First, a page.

Thursday, December 26, 2013

Gemara II- Is Gemara ONLY right for anyone?

Let's pretend for a moment that we know how to teach gemara; both in terms of reading and analytical skills. Let's further pretend we have the right people in our classes and the right rabbeim teaching them. Even if that was the case, would it be proper to have a gemara only Torah curriculum?

“All Torah that does not have with it (include within itself?) derch eretz, in the end will come to nothing.”

Pirkei Avos

“If he merits it, the Torah he learns is an elixir of life, if he does not merit it, it is poison”.

Yoma 72b

At first the second half of this statement seems strange. Can the Torah one learns ever be poison? I can understand if the implication is that not following the laws of the Torah can be deadly, but Torah itself? Somehow, it seems that Torah learning can lead to a negative outcome. Let us try and discover how this might be so.

When I was looking for a yeshiva high school for my oldest son, I was troubled to discover that all of the yeshivahs I considered, more or less, had no other limmudei kodesh other than gemara. Sure there was a smattering of halacha in a few, while others had weekly parsha quizzes based on the boys going through parsha at home, but the strong majority of the time involved learning gemara. No real Tanach, no machshava, and, perhaps most disappointingly of all, no mussar (I do not, of course, refer to mussar schmoozen about why “goyish music” is bad, and the like. Sadly, there's plenty of that. I refer to the uplifting mussar of Slabodka). Could anyone but the most committed Brisker really believe that there is no need for mussar? Post-high school the situation is even more bleak as yeshivahs essentially become gemara factories.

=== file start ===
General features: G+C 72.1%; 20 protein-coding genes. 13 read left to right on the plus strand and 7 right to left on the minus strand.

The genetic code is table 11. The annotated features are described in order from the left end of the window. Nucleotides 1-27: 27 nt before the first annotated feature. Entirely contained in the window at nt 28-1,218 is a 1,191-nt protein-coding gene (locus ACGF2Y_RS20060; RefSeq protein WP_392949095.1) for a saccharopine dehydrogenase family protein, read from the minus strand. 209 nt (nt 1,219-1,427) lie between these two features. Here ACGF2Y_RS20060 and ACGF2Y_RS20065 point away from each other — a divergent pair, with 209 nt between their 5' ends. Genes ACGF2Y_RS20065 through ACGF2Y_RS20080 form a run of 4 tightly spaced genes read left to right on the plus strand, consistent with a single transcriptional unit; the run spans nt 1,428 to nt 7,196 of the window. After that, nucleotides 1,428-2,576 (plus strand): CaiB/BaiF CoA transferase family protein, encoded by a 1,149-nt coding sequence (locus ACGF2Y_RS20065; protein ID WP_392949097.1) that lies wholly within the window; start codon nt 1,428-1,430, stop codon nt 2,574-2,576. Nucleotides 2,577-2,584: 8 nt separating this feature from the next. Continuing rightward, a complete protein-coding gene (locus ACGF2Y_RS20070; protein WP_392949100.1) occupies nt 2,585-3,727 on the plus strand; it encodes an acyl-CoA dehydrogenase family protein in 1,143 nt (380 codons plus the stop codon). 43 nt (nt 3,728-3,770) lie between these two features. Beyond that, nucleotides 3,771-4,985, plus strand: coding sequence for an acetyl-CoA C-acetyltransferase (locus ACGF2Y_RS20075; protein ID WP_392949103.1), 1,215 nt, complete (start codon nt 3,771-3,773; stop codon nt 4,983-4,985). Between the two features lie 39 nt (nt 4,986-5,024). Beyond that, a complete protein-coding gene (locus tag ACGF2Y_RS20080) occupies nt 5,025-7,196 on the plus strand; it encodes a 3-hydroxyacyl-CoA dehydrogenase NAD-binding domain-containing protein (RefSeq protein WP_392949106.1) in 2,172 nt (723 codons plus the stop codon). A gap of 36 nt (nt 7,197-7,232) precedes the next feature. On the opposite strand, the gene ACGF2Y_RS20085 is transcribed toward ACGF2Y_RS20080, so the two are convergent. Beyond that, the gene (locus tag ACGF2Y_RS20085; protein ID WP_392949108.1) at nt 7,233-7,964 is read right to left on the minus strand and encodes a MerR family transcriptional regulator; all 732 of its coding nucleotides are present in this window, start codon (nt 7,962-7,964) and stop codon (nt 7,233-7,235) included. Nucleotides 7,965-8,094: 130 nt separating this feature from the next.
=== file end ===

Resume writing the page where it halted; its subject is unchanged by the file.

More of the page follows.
I would be scared to make my next point if it it was not based on an idea of the Vilna Gaon. The GRA famously compares Torah not learned lishma (however one defines that loaded term) to rain. Just as rain makes everything grow, flower and weed alike, Torah, when not learned lishma, makes good people better, and bad people worse.

I have met many products of the best yeshivahs. Some, are among the most decent, mentschlich and kind people I know. Sadly, others are just the opposite. Can anyone who has seen the almost weekly barrage of negative headlines over the past year involving men who learned in yeshiva, claim that Gemara only is transformative? I have seen two many examples where a “gemara kup” not tempered by mussar, has led to justification of abhorrent behavior.

It pains me to write these words, but I feel that I have no choice. Even if Rav Chaim was correct in his assertion that mussar is like medicine and only the sick require it (said to explain his rejection of mussar for his yeshiva), are we as healthy as we think we are?


  1. Even for a student with superb gemara skills, gemara ONLY isn't proper. I mean, would you say that a kid that is genius at math should only study math? No! The kid needs all sort sod other skills in life - reading, writing, communicating, knowledge of world around him/her, etc. The same applies to limudei kodesh, the kids need all sorts of information ... including gemara.

  2. well said. but again, change seems to only start at the top in the ortho jewish world, so your best bet is to go undercover and become a gadol and then push these fixes in, just like the Alter did (he was really MO but realized all orthodoxy needed some positive reinforcement).